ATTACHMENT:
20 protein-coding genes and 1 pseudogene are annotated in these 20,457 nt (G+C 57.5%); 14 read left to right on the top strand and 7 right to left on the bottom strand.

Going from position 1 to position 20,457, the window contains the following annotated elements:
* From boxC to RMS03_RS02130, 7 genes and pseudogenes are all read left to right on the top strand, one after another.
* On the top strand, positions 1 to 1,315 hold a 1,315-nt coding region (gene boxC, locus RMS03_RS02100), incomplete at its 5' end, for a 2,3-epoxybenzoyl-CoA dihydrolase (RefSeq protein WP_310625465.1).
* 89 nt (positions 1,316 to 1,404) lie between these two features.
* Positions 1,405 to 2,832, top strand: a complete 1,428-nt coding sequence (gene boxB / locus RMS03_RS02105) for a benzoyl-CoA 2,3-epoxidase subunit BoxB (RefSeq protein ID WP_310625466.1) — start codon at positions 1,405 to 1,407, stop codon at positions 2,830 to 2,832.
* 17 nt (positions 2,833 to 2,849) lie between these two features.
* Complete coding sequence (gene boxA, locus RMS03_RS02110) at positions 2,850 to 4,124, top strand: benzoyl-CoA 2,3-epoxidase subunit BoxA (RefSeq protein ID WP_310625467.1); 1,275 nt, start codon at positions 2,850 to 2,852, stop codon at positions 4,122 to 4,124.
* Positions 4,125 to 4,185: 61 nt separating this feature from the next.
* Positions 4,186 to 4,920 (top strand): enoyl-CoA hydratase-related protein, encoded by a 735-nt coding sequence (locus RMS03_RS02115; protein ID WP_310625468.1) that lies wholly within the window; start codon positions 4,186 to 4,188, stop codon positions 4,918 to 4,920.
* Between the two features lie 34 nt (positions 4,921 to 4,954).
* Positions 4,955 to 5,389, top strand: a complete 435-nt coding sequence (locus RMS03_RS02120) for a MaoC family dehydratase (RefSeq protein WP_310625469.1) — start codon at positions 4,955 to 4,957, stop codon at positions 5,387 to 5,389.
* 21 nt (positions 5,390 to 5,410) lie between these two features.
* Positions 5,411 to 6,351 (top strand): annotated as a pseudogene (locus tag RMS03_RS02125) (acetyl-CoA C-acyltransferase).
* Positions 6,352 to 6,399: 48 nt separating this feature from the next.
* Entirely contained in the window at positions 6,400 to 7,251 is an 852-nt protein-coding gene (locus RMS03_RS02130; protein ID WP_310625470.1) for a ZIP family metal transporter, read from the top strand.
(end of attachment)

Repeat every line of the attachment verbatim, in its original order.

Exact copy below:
20 protein-coding genes and 1 pseudogene are annotated in these 20,457 nt (G+C 57.5%); 14 read left to right on the top strand and 7 right to left on the bottom strand.

Going from position 1 to position 20,457, the window contains the following annotated elements:
* From boxC to RMS03_RS02130, 7 genes and pseudogenes are all read left to right on the top strand, one after another.
* On the top strand, positions 1 to 1,315 hold a 1,315-nt coding region (gene boxC, locus RMS03_RS02100), incomplete at its 5' end, for a 2,3-epoxybenzoyl-CoA dihydrolase (RefSeq protein WP_310625465.1).
* 89 nt (positions 1,316 to 1,404) lie between these two features.
* Positions 1,405 to 2,832, top strand: a complete 1,428-nt coding sequence (gene boxB / locus RMS03_RS02105) for a benzoyl-CoA 2,3-epoxidase subunit BoxB (RefSeq protein ID WP_310625466.1) — start codon at positions 1,405 to 1,407, stop codon at positions 2,830 to 2,832.
* 17 nt (positions 2,833 to 2,849) lie between these two features.
* Complete coding sequence (gene boxA, locus RMS03_RS02110) at positions 2,850 to 4,124, top strand: benzoyl-CoA 2,3-epoxidase subunit BoxA (RefSeq protein ID WP_310625467.1); 1,275 nt, start codon at positions 2,850 to 2,852, stop codon at positions 4,122 to 4,124.
* Positions 4,125 to 4,185: 61 nt separating this feature from the next.
* Positions 4,186 to 4,920 (top strand): enoyl-CoA hydratase-related protein, encoded by a 735-nt coding sequence (locus RMS03_RS02115; protein ID WP_310625468.1) that lies wholly within the window; start codon positions 4,186 to 4,188, stop codon positions 4,918 to 4,920.
* Between the two features lie 34 nt (positions 4,921 to 4,954).
* Positions 4,955 to 5,389, top strand: a complete 435-nt coding sequence (locus RMS03_RS02120) for a MaoC family dehydratase (RefSeq protein WP_310625469.1) — start codon at positions 4,955 to 4,957, stop codon at positions 5,387 to 5,389.
* 21 nt (positions 5,390 to 5,410) lie between these two features.
* Positions 5,411 to 6,351 (top strand): annotated as a pseudogene (locus tag RMS03_RS02125) (acetyl-CoA C-acyltransferase).
* Positions 6,352 to 6,399: 48 nt separating this feature from the next.
* Entirely contained in the window at positions 6,400 to 7,251 is an 852-nt protein-coding gene (locus RMS03_RS02130; protein ID WP_310625470.1) for a ZIP family metal transporter, read from the top strand.